Novello (2009), infine, ritiene che il corredo di illustrazioni del codice marciano sia collocabile essenzialmente a Padova. Nell’esecuzione vengono riconosciute tre distinte fasi: le prime due cronologicamente vicine, riferibili al secondo quarto del Trecento, mentre la terza decisamente posteriore, da collocarsi negli anni novanta del secolo.
Il codice presenta tre iniziali miniate: a f. 1r E(n) in campo dorato, istoriata con Carlomagno e Rolando, decorata da un’antenna vegetale; più sotto S(egnors) di colore grigio su sfondo blu. A f. 161r, iniziale in campo dorato, istoriata con arciere sull’albero che minaccia Malgeris.
Ogni lassa ha un’iniziale filigranata. Le iniziali di verso sono maiuscole e decorate da una barra gialla.
Altre informazioni: Non sembra esistere una filiazione diretta fra il ms. di Venezia e i lacerti di Châtillon e il frammento di Reggio Emilia. Per quanto riguarda i bifolii di Châtillon, la prova starebbe, secondo Aebischer (1928, 260), nel fatto che il testo di Venezia fornisce tre versi (14344, 14720, 14733) che non si trovano in b [= il secondo foglio del frammento di Châtillon], mentre nei frammenti valdostani vi è un verso sconosciuto al ms. marciano, collocabile fra i vv. 14724 e 14725 dell’ed. Thomas 1913. Per il frammento di Reggio Emilia, una filiazione diretta con il codice marciano fr. XXI è esclusa da Specht (1977-1978, 418), «poiché i versi 12444 e 12449 di XXI non hanno i loro corrispondenti nel frammento [R], che, d’altra parte, ha due versi – 143 e 162 – sconosciuti al ms. di Venezia».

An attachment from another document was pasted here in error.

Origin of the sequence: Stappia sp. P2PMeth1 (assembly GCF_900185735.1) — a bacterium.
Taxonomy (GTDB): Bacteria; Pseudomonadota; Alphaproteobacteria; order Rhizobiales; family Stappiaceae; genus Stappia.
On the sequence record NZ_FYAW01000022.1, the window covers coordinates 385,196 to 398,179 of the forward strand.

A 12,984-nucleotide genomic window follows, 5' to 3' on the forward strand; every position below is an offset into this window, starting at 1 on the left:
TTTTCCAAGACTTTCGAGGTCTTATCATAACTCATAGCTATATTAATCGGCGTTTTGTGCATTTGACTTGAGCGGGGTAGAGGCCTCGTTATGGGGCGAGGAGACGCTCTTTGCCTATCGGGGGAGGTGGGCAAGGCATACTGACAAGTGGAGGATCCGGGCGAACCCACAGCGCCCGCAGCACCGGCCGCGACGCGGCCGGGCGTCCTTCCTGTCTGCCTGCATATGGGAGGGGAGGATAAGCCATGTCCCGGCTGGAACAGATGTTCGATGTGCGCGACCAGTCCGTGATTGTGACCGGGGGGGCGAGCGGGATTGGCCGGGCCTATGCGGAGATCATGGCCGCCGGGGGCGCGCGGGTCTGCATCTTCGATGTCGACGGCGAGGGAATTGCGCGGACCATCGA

Il ms. marciano dell’Entrée d’Espagne fu per un certo tempo legato ad un altro volume, come attesta il richiamo Avant qa Rols soit (f. 304r), contenente la prima parte della Continuazione dell’Entrée d’Espagne di Niccolò da Verona.
Segnature antiche: Arm. C – Th. III e Arm. LV – Th. 2, successivamente cancellate e sostituite dalla collocazione CIV 5 e infine AB 4 (1).
Possessori: Trattandosi di un ms. riccamente illustrato, si è pensato ad un committente di alto rango, forse un personaggio della famiglia padovana dei Carrara (cfr. De Mandach, 1989, 191).
Secondo Bisson (2008, 102, nota 6) l’ipotesi di Lejeune-Stiennon (1966 I, 259) di un legame con Luigi I Gonzaga è inconsistente, poiché basata su una descrizione, tratta da De Mandach (1961, 319), riguardante il ms. B 225 della Biblioteca di Châteauroux, e non il marciano Fr. 21.
Il codice appartenne in seguito alla famiglia Gonzaga ed è segnalato nell’inventario del 1407: 53. Liber Introitus Yspanie. Incipit: En onor et embien et in gran remembrance. Et finit: chasa vie disponue. Continet cart. 308 (Braghirolli, p. 513). Esso presenta un’ampia lacuna (5000 vv. circa) dovuta alla caduta di alcuni quaderni verificatasi già prima dell’inventario gonzaghesco; i ff. 303 e 304r contengono l’inizio (131 vv.) della Prise de Pampelune.
Al f. 262r, in basso, una mano settecentesca ha aggiunto: Jo Andrea Straieseri e Jo Vicenzo Crisi.
Prima del 1722, il nobile veneziano Giovambattista Recanati acquistò il codice, che alla sua morte (1734) passò alla Biblioteca Marciana. In questo periodo vennero aggiunte le indicazioni diciaotto e Romanzo di Carlomagno (f. 1r). Cfr. Bisson 2008, 102.